The Kickstarter for Legendary Kingdoms ends in a few hours. Better get over there right now if you want to back it.
In case the title isn't enough of a hint, LK is an open world gamebook series in the style of Fabled Lands. What that means is that you can start in lots of different places, take the kind of character you want, pick your own goals, and explore the world however you choose by going back and forth between the books, each of which covers a different region.
The grandfather of open world gamebooks is Eric Goldberg, who pioneered the idea (though he may not have realized it) in 1985 with his boardgame Tales of the Arabian Nights. That seemed to me what gamebooks ought to be: a roleplaying campaign in solo Choose Your Own Adventure form.
Jamie and I pitched an open world gamebook series called Hero Quest to publishers in 1987, and later repackaged the concept as Knights of Renown in 1989, but with still no takers. It wasn't until six years later that we convinced Pan Macmillan to do the Fabled Lands series, and by then the gamebook craze was dying out. That's why we only managed the first six books of the planned twelve.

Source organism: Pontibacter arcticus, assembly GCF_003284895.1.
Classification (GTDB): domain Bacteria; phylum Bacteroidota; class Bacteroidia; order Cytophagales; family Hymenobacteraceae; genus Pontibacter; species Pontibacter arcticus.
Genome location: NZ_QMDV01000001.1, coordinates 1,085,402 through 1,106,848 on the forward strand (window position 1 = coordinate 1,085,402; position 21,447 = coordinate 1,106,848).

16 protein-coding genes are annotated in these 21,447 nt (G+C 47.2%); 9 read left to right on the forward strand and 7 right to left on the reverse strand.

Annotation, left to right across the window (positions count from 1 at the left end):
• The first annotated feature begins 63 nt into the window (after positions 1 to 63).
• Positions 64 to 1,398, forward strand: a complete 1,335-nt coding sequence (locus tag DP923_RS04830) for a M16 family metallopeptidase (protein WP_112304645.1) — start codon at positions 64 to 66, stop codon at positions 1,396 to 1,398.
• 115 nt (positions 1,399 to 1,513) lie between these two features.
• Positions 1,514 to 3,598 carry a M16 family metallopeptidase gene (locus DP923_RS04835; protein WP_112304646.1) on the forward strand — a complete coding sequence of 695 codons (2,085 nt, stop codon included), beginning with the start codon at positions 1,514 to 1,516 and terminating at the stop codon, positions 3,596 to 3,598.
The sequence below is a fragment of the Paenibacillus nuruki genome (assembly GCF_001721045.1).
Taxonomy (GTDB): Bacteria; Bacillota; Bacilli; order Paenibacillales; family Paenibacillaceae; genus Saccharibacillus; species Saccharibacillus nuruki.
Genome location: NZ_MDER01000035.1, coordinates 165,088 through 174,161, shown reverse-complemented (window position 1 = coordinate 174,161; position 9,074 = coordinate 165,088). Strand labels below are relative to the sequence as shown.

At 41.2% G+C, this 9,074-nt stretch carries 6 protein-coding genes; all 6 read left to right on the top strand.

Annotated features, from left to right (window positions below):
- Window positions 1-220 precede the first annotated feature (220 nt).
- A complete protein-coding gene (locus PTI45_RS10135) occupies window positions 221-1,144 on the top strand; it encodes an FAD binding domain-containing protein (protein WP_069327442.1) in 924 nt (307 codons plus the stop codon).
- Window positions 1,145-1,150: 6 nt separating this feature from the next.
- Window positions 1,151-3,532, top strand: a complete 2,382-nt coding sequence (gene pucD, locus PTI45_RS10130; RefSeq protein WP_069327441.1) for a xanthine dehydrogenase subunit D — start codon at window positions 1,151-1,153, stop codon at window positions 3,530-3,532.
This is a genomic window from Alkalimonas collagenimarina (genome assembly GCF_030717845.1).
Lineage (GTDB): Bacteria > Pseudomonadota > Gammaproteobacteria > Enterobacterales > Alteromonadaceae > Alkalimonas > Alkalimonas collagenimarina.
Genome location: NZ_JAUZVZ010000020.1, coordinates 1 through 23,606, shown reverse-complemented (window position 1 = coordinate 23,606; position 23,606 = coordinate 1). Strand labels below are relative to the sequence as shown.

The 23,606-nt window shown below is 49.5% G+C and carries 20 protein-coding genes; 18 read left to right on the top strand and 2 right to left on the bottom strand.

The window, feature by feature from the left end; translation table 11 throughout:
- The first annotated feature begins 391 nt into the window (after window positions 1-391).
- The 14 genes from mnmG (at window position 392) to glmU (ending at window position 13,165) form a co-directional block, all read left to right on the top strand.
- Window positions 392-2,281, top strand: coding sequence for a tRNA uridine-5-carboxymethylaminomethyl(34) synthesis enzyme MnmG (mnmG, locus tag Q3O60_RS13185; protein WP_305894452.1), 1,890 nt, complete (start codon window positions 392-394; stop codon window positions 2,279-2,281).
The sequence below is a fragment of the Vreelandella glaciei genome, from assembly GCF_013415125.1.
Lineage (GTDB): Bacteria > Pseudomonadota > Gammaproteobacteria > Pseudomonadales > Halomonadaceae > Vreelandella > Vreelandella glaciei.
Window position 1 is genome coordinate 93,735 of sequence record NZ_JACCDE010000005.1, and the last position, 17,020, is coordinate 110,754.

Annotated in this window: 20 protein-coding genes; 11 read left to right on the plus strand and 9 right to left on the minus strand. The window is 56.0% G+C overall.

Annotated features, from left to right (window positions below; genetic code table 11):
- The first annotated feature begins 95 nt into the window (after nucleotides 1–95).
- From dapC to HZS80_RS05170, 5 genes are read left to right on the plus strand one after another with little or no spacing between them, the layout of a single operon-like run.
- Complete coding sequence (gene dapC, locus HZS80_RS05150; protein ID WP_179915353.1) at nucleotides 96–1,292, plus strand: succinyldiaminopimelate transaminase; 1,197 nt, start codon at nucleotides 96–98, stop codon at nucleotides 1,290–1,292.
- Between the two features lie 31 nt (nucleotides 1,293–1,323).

All went quiet for a couple of decades, and then like long-awaited buses came The Serpent King's Domain, Steam Highwayman, Alba and Legendary Kingdoms. And, not to be left out, Jamie and I are writing an open world series of five books for his Vulcanverse fantasy setting, and we're hoping that Prime Games's CRPG version of the original Fabled Lands books might rekindle enough interest in those that we can finally finish off the series.
Meanwhile I'd be quite keen to write the Victorian survival horror gamebook Shadow King (think: H G Wells meets The Long Dark) but I'm too averse to social media and too deficient in marketing nous to run the Kickstarter campaign needed to fund it. Fans of open world gamebooks won't be short of alternatives. It may have taken three decades for the wider reading public to catch up with the concept, but I'm betting it has a bright future ahead.